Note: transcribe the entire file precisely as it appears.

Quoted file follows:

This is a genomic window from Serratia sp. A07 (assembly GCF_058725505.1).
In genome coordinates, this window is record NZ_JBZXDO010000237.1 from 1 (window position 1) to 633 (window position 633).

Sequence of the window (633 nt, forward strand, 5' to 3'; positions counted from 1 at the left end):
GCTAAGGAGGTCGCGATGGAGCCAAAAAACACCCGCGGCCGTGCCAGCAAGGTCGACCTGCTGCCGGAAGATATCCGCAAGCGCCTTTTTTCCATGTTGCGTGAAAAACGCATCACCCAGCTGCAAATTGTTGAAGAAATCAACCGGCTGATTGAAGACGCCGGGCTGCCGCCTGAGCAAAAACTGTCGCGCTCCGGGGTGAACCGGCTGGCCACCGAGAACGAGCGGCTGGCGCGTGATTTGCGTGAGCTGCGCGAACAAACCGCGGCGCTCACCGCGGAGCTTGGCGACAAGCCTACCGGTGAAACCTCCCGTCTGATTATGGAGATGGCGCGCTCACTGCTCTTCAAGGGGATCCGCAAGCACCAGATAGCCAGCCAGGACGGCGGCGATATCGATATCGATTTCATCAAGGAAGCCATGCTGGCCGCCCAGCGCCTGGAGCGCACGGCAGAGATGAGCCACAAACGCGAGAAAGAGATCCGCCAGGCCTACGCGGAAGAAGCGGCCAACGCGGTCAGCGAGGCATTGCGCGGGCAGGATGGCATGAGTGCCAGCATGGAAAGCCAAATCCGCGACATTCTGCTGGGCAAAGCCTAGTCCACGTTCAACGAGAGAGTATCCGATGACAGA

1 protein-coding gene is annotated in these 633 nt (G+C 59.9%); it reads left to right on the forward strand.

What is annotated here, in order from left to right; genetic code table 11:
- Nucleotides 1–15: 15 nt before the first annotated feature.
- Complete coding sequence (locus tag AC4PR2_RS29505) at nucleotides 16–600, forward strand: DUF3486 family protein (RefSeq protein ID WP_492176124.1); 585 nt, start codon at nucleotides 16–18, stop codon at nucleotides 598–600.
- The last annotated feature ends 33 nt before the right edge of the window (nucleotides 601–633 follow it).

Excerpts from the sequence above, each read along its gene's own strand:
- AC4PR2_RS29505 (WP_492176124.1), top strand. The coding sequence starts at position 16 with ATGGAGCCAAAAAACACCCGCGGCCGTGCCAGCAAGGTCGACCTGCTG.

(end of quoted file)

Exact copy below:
This is a genomic window from Serratia sp. A07 (assembly GCF_058725505.1).
In genome coordinates, this window is record NZ_JBZXDO010000237.1 from 1 (window position 1) to 633 (window position 633).

Sequence of the window (633 nt, forward strand, 5' to 3'; positions counted from 1 at the left end):
GCTAAGGAGGTCGCGATGGAGCCAAAAAACACCCGCGGCCGTGCCAGCAAGGTCGACCTGCTGCCGGAAGATATCCGCAAGCGCCTTTTTTCCATGTTGCGTGAAAAACGCATCACCCAGCTGCAAATTGTTGAAGAAATCAACCGGCTGATTGAAGACGCCGGGCTGCCGCCTGAGCAAAAACTGTCGCGCTCCGGGGTGAACCGGCTGGCCACCGAGAACGAGCGGCTGGCGCGTGATTTGCGTGAGCTGCGCGAACAAACCGCGGCGCTCACCGCGGAGCTTGGCGACAAGCCTACCGGTGAAACCTCCCGTCTGATTATGGAGATGGCGCGCTCACTGCTCTTCAAGGGGATCCGCAAGCACCAGATAGCCAGCCAGGACGGCGGCGATATCGATATCGATTTCATCAAGGAAGCCATGCTGGCCGCCCAGCGCCTGGAGCGCACGGCAGAGATGAGCCACAAACGCGAGAAAGAGATCCGCCAGGCCTACGCGGAAGAAGCGGCCAACGCGGTCAGCGAGGCATTGCGCGGGCAGGATGGCATGAGTGCCAGCATGGAAAGCCAAATCCGCGACATTCTGCTGGGCAAAGCCTAGTCCACGTTCAACGAGAGAGTATCCGATGACAGA

1 protein-coding gene is annotated in these 633 nt (G+C 59.9%); it reads left to right on the forward strand.

What is annotated here, in order from left to right; genetic code table 11:
- Nucleotides 1–15: 15 nt before the first annotated feature.
- Complete coding sequence (locus tag AC4PR2_RS29505) at nucleotides 16–600, forward strand: DUF3486 family protein (RefSeq protein ID WP_492176124.1); 585 nt, start codon at nucleotides 16–18, stop codon at nucleotides 598–600.
- The last annotated feature ends 33 nt before the right edge of the window (nucleotides 601–633 follow it).

Excerpts from the sequence above, each read along its gene's own strand:
- AC4PR2_RS29505 (WP_492176124.1), top strand. The coding sequence starts at position 16 with ATGGAGCCAAAAAACACCCGCGGCCGTGCCAGCAAGGTCGACCTGCTG.